Coping With Memory Loss
If you find yourself dealing with some occasional memory lapses, there are strategies you can put into place now that will help you into the future. Using index cards with key phrases as reminders during meetings or social functions, getting in the habit of writing notes to yourself as soon as you think of something you need to do or when making an appointment, using alarms as reminders, emailing yourself reminders, beginning a habit of not agreeing to anything until you are near your calendar and can check for conflicts and can write a reminder on the calendar, and starting to establish particular places for important items to be kept and making sure you ALWAYS put them back there are all ways of coping. Having coping techniques in place can help reduce the stress that comes with those times of forgetfulness. When we are under stress, our bodies produce stress hormones which can be detrimental to memory. If you find yourself dealing with chronic stress, find a release that works for you to relax and keep your stress under control.

Supplements to Support Memory
One supplement we find useful for healthy aging combines bluegreen algae, eleuthero, Ginkgo biloba, Lion's Mane, bee pollen, wheatgrass juice, and noni. The blue green algae is a good source of whole food nutrition, bee pollen is reported to have a high amino acid content useful for stimulating memory and concentration, wheatgrass juice has been found to provide nutrients that support brain health and clearer thinking, and Gingko biloba has been used for a long time to promote increased memory and mental concentration by increasing circulation and providing increased oxygenation of brain cells. With all these combined, you can see how this combination is perfect for the support of brain health in healthy aging.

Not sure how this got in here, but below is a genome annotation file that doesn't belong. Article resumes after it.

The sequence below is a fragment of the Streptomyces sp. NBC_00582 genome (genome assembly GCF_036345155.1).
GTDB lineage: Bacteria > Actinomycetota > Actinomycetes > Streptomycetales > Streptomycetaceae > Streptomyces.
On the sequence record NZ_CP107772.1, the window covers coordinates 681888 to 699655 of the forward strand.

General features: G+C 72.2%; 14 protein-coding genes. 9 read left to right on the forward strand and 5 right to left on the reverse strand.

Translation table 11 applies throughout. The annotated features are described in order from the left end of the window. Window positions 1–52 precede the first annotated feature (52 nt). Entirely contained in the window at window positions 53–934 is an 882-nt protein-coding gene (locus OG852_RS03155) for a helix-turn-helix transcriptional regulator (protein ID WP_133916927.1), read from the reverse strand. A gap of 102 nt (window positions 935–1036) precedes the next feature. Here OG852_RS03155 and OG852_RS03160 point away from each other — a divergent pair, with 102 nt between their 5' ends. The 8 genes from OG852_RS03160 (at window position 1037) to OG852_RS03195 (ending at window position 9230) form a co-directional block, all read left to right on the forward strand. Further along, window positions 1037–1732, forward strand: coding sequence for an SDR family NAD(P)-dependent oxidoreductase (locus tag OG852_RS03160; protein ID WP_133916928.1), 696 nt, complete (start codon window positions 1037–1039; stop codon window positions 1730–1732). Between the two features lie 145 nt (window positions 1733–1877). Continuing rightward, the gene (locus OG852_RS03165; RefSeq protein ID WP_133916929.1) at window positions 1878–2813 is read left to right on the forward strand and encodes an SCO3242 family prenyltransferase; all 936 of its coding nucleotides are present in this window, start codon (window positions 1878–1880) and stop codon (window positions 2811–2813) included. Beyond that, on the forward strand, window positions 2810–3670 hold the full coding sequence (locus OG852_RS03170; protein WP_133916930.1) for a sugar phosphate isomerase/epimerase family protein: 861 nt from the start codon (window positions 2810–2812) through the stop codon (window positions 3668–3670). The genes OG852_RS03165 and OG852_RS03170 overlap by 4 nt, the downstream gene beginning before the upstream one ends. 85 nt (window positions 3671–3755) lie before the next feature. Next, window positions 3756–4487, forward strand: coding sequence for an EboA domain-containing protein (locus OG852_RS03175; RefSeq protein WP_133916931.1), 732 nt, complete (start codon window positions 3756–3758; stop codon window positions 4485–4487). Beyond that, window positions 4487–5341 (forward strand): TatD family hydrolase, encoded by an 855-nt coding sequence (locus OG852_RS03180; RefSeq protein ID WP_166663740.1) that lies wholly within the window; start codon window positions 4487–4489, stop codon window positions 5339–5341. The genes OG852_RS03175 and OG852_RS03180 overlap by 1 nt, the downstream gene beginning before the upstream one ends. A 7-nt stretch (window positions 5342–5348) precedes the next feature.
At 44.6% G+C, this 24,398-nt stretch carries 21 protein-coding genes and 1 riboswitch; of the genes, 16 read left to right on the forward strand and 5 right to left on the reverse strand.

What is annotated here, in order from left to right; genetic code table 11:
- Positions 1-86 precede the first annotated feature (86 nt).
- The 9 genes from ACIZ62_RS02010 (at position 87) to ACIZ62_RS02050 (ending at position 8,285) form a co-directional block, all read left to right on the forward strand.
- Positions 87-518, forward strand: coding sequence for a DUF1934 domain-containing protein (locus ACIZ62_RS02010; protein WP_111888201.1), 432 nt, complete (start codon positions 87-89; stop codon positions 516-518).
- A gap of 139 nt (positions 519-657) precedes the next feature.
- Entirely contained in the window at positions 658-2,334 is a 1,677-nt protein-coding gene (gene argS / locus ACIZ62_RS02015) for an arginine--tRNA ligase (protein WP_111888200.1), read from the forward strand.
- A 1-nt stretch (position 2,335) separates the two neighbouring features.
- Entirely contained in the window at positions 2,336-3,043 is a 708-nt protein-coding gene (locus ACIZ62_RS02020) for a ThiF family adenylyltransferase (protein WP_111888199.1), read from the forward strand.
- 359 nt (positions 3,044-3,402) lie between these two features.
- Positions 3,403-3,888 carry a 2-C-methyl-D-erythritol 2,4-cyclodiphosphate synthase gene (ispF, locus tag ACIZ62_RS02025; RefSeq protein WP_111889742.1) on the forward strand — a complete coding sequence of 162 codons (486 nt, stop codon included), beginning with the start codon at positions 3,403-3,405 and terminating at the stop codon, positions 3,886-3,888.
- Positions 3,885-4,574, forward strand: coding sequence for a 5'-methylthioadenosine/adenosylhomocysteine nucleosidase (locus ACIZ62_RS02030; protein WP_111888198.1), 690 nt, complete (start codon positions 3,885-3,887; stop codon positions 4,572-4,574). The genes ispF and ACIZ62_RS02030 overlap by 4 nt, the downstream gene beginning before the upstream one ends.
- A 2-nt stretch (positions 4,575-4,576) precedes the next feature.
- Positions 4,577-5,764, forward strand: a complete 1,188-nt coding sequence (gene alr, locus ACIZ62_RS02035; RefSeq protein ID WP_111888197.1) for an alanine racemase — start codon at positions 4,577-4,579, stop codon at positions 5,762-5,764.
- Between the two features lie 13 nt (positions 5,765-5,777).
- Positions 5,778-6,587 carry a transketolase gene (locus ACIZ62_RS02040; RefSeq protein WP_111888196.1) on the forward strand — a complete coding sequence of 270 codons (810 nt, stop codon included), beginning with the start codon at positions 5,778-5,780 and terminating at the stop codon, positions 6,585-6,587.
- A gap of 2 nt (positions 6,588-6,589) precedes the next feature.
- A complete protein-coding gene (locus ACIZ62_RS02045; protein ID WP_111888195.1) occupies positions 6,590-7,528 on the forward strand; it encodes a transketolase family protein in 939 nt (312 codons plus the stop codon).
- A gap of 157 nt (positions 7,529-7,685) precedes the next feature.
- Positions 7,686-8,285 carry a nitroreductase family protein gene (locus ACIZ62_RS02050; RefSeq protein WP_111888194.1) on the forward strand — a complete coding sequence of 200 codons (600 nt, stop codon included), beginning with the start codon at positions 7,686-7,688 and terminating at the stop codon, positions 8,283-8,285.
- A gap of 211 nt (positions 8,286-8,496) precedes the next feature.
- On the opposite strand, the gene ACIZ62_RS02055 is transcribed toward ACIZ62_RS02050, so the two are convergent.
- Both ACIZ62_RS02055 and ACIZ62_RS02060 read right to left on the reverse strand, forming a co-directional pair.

Another supplement we find helpful uses the power of three mushrooms, Lion's Mane, agarikon, and cordyceps, along with standardized American ginseng (Cereboost®), resveratrol, and AFA bluegreen algae. Cereboost®, Standardized American Ginseng, has long been used in improving cognitive function, preventing fatigue and increasing energy. Resveratrol is a polyphenol with antioxidant properties found in the skin of red grapes, some berries like blueberries, some Chinese herbs, cocoa and peanuts and has been found helpful in increasing blood flow to the brain. Lion's Mane, a mushroom that has been called "nature's nutrient for the neurons" due to NGF (nerve growth factor) being found in it, has been found to have benefits for age related memory function and mental clarity. Agarikon, a rare polypore or tree-based conk mushroom commonly found in the old growth forests of Oregon and Washington, has also shown benefits with age related memory function. Cordyceps mushrooms are rich in proteins, plant sterols, polysaccharides, antioxidants, and nucleoside derivatives for a variety of benefits for brain health.

Instead of sitting around dreading old age, get proactive now and start using some of these healthy aging tips to boost memory and pave the way to have an active and enjoyable time in your retirement years.


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Image courtesy of federico stevanin / FreeDigitalPhotos.net

Source:
http://www.webmd.com/healthy-aging/features/7-brain-boosters-to-prevent-memory-loss